How ripe should tomatoes be when they’re picked from the vine?
Some of your tomatoes are probably beginning to change color by now. Maybe you have some that seem to be ready to harvest. So how do you tell when it’s time to pick your tomatoes? You can’t just rely on the colour of your tomatoes to know when they’re ready to harvest because many need a couple of days after their final colour to complete the ripening process.
How Do You Know When to Pick Your Tomatoes?
A few basic clues can assist you determine whether it is OK to harvest your tomatoes. Unless you’re intending to make fried green tomatoes, which are quite excellent and absolutely worth a try, you should harvest the fruit when it’s ripe, or about ripe. To prevent the skins separating, harvest your tomatoes a bit before they’re totally ripe if you want to preserve them. So how can you tell when they’re ready?
- Ripe tomatoes have reached their full rich color, with no green spots remaining. Green areas mean they’re not quite ripe yet.
- Ripe tomatoes should readily come off the vine. Ideally, you should be able to pick them with one hand, cup the fruit in your palm and give a gentle twist, and it should pop right off the vine. They’re not nearly ripe if you require two hands to separate the stem from the fruit.
- A ripe tomato won’t be too firm or too squishy; they will feel supple, slightly soft, but not too soft. It should feel similar to a ripe peach or nectarine, just a little bit firmer. It’s not ripe if it still feels firm like an apple. If you gently press the fruit and it has some give to it, it should be ready to harvest.
- Ripe tomatoes are glossy and lustrous. Before they are fully ripe, they will usually have a slightly duller or powdery appearance.
How to Avoid Splitting Tomato Skins
Splitting skins are one of the most typical issues individuals have while waiting for their tomatoes to mature. They may split at any stage of development, whether green or mature. In many situations, tomatoes break their skins due to inconsistency in watering.
Tomato plants are quite thirsty. They need at least 1 inch of water every week, as well as lots of fertilizers. Once they start growing fruit, they use up even more water to create those lush tasty toms. Ensure that your tomatoes are consistently watered when the fruit is maturing. A layer of mulch will also assist maintain moisture in the soil, resulting in reduced water and heat stress.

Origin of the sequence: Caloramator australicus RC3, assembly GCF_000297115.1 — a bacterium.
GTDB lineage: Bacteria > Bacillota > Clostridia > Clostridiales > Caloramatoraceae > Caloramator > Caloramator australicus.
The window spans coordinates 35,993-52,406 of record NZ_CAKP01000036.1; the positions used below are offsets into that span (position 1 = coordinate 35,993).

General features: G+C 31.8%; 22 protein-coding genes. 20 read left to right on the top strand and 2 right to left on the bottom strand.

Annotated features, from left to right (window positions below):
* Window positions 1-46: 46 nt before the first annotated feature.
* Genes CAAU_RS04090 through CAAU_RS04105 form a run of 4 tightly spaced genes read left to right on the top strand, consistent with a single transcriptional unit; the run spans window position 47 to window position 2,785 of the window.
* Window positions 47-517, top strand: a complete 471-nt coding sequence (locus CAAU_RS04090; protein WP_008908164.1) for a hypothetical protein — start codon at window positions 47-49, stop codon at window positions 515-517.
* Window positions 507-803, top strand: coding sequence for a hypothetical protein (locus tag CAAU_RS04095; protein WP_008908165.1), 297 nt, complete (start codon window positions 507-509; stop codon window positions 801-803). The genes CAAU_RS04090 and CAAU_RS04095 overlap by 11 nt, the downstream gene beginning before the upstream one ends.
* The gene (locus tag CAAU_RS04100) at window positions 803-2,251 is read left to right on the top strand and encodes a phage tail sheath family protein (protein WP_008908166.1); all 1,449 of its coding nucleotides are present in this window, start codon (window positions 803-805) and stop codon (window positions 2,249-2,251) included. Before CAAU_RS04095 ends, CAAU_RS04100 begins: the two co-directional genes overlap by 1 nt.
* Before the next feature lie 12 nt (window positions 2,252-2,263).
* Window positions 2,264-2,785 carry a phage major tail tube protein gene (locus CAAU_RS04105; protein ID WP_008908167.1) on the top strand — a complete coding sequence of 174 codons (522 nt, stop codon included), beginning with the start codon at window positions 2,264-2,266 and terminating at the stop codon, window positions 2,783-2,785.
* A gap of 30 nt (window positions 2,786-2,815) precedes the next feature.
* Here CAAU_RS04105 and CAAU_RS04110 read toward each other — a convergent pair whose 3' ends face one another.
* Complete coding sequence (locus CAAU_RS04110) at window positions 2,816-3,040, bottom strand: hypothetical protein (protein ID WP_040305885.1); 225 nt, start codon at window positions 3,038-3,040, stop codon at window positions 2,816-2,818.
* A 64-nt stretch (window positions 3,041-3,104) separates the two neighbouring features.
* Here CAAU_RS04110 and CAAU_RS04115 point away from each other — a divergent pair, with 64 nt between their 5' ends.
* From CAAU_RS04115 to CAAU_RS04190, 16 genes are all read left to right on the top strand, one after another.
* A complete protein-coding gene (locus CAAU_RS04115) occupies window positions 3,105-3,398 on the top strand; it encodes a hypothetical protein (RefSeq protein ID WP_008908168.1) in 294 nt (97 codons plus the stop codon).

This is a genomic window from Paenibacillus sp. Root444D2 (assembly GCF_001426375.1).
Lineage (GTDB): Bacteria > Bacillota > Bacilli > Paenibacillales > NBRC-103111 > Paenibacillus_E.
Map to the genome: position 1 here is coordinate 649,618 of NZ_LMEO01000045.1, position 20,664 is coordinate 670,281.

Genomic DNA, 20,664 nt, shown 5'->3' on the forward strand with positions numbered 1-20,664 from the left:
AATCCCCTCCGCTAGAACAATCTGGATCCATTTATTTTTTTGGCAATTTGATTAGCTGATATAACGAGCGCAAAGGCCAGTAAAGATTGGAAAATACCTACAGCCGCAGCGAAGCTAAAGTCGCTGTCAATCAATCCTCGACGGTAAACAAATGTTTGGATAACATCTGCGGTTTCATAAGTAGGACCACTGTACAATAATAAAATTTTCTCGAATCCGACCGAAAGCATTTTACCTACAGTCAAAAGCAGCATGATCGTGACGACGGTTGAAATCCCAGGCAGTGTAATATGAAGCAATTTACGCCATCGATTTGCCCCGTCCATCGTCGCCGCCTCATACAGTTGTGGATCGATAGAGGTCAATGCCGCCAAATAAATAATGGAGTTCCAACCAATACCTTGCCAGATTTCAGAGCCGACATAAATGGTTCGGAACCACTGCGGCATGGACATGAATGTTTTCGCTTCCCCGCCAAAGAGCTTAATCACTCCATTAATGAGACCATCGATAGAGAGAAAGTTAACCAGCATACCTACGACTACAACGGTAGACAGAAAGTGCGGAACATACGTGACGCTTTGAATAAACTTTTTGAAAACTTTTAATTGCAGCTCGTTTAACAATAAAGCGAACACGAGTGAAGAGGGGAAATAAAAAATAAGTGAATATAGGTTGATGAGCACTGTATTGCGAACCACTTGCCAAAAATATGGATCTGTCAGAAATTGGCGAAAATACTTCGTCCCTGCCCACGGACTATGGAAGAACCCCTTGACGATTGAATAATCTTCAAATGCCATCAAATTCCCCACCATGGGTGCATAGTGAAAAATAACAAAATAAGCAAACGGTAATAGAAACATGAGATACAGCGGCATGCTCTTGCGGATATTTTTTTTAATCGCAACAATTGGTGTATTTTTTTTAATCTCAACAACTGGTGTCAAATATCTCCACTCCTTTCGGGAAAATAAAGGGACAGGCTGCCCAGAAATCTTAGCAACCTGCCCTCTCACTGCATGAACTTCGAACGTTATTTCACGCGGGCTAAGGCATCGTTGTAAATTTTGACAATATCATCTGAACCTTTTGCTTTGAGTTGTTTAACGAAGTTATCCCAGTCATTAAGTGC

Tomatoes grown outdoors are more likely to split. When they are subjected to dry conditions, the flesh may develop quicker than the skin, causing it to become very tight. Water-stressed tomatoes sometimes crack their skins after a heavy thunderstorm, which is not unusual around Powell River. So if your tomatoes are nearly ripe and rain is in the forecast, it may be best to pick them and let them finish the ripening process indoors. Tomatoes grown in a greenhouse or inside may also split.
Don’t be disheartened if you realize that your tomatoes have split. They are still functional. Pick split tomatoes as soon as possible and inspect them for bugs nibbling or tunneling into them. You may still eat them if no one else is chewing on them. Use them soon since they won’t last as long as other tomatoes. If you catch split tomatoes quickly, they can still be sliced or eaten fresh. They’re probably best for cooking if they’ve been split for a day or two. Even if they’ve been nibbled on, you can still save the seeds from them for next year if you like the variety.
Enjoy your harvest, and do share photos with us—we love to see them!